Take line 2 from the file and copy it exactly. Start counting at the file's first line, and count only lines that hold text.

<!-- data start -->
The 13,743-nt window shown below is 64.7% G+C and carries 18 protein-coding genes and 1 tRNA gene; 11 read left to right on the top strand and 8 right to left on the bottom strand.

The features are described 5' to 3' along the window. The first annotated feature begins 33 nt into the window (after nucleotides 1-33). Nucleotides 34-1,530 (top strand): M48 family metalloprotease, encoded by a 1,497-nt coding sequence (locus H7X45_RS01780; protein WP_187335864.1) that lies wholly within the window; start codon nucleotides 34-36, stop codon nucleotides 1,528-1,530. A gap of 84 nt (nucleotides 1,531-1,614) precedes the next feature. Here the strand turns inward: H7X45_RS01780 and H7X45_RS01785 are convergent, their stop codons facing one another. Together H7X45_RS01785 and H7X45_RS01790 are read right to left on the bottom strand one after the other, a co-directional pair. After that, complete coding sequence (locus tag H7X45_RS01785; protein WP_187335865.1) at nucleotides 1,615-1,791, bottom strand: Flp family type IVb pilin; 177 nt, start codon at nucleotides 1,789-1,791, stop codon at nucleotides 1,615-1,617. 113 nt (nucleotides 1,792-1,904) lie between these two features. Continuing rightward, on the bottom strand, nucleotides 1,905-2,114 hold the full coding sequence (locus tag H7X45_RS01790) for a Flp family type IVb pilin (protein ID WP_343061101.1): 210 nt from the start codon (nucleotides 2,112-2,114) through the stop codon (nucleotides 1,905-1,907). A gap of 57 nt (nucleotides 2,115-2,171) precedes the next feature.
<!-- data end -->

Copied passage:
The features are described 5' to 3' along the window. The first annotated feature begins 33 nt into the window (after nucleotides 1-33). Nucleotides 34-1,530 (top strand): M48 family metalloprotease, encoded by a 1,497-nt coding sequence (locus H7X45_RS01780; protein WP_187335864.1) that lies wholly within the window; start codon nucleotides 34-36, stop codon nucleotides 1,528-1,530. A gap of 84 nt (nucleotides 1,531-1,614) precedes the next feature. Here the strand turns inward: H7X45_RS01780 and H7X45_RS01785 are convergent, their stop codons facing one another. Together H7X45_RS01785 and H7X45_RS01790 are read right to left on the bottom strand one after the other, a co-directional pair. After that, complete coding sequence (locus tag H7X45_RS01785; protein WP_187335865.1) at nucleotides 1,615-1,791, bottom strand: Flp family type IVb pilin; 177 nt, start codon at nucleotides 1,789-1,791, stop codon at nucleotides 1,615-1,617. 113 nt (nucleotides 1,792-1,904) lie between these two features. Continuing rightward, on the bottom strand, nucleotides 1,905-2,114 hold the full coding sequence (locus tag H7X45_RS01790) for a Flp family type IVb pilin (protein ID WP_343061101.1): 210 nt from the start codon (nucleotides 2,112-2,114) through the stop codon (nucleotides 1,905-1,907). A gap of 57 nt (nucleotides 2,115-2,171) precedes the next feature.